Seventeen children, aged between 13 and 14, were resident in Irish psychiatric hospitals, for a range of mental health disorders, last year, census figures show.
Eighty-four under-18s received psychiatric in- patient care for conditions such as depression, eating disorders, schizophrenia, and neuroses.
The majority of young patients were aged 16 or under, with 17 patients aged between 13 and 14 years. Almost two-thirds of young in-patients were female.
Twenty-two under-18s had a primary diagnosis of a depressive disorder, while 14 patients had a diagnosis of an eating disorder.
Schizophrenia and neuroses were also among the conditions for which young people received treatment last year.
The figures, published by the Health Research Board, were collated from a national census of psychiatric hospitals and units around the country on March 31, 2016.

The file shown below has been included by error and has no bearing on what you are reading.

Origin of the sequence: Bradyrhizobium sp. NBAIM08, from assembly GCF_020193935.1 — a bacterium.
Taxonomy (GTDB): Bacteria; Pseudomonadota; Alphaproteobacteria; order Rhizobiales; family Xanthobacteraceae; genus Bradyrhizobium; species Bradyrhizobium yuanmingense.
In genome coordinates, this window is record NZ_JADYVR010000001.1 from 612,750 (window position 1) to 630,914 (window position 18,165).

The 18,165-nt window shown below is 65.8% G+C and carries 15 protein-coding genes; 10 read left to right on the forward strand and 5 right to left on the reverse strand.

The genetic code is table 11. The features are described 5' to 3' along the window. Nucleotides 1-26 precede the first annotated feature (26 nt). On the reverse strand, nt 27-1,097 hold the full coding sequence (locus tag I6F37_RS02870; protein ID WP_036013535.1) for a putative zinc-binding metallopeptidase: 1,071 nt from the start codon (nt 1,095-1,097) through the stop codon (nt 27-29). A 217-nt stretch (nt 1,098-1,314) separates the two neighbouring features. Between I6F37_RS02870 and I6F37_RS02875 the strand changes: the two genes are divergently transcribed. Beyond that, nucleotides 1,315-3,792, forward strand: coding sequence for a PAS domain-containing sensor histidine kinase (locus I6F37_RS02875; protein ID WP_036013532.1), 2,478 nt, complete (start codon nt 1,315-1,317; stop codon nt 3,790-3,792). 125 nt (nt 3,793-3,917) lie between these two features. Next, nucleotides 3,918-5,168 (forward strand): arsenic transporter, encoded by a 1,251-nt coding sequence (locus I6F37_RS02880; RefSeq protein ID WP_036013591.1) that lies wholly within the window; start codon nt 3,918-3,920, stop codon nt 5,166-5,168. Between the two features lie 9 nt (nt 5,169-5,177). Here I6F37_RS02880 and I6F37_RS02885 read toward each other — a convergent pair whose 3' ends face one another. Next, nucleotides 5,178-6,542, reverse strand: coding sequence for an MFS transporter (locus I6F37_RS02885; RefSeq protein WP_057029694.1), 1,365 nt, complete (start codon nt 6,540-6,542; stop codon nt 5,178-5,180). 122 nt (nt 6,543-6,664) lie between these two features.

This census is undertaken every three years, and the previous two were held in 2013 and 2010.
The latest census shows that there were 2,480 resident in-patients in psychiatric units and hospitals on March 31, 2016. That’s seven more than in 2013. One-third (about 800) of patients had a primary diagnosis of schizophrenia; 422 patients had a depressive disorder; 300 had an organic mental disorder, and 124 patients had an intellectual disability.
Males accounted for more than half of all patients, while one-in-three were 65 years and over. 17% of in-patients (422) were involuntary admissions, compared to 13% in 2010 and 15%.
Meanwhile, one-third of patients were long-stay and had been in hospital continuously for one year or more.
The Health Research Board also outlined details of censuses taken over the last 50 years. The data shows an 88% drop in in-patient numbers since 1963 and a 62% drop in involuntary hospitalisations since 1971. The board said that the increased figure of 84 child and teenage residents last year, compared to the 43 in 2010 and 64 in 2013, was “largely a reflection of increased capacity in child and adolescent in-patient services”.
Health Research Board chief Dr Graham Love said: “These data are crucial to increase our understanding of service demand in this area and to inform decisions about service planning.”
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